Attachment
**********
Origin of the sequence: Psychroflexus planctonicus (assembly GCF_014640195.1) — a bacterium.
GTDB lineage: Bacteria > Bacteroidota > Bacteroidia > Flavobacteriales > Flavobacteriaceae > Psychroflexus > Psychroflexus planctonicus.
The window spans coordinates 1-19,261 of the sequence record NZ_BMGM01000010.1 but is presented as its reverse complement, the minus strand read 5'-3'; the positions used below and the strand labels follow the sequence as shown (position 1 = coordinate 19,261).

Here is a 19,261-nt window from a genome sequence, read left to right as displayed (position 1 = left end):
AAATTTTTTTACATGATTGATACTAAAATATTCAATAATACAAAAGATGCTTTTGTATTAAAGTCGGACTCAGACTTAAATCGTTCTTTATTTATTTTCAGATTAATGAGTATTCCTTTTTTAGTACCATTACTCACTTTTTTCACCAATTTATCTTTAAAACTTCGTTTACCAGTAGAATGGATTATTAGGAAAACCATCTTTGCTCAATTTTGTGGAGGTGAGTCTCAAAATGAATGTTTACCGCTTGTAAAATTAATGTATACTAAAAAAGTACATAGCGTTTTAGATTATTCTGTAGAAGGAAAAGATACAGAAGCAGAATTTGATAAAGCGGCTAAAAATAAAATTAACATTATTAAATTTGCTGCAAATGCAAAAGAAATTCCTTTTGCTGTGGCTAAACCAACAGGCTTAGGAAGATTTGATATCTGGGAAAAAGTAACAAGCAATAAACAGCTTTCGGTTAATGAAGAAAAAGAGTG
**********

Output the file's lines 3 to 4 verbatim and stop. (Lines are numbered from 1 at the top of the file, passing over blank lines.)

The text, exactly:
The window spans coordinates 1-19,261 of the sequence record NZ_BMGM01000010.1 but is presented as its reverse complement, the minus strand read 5'-3'; the positions used below and the strand labels follow the sequence as shown (position 1 = coordinate 19,261).

Here is a 19,261-nt window from a genome sequence, read left to right as displayed (position 1 = left end):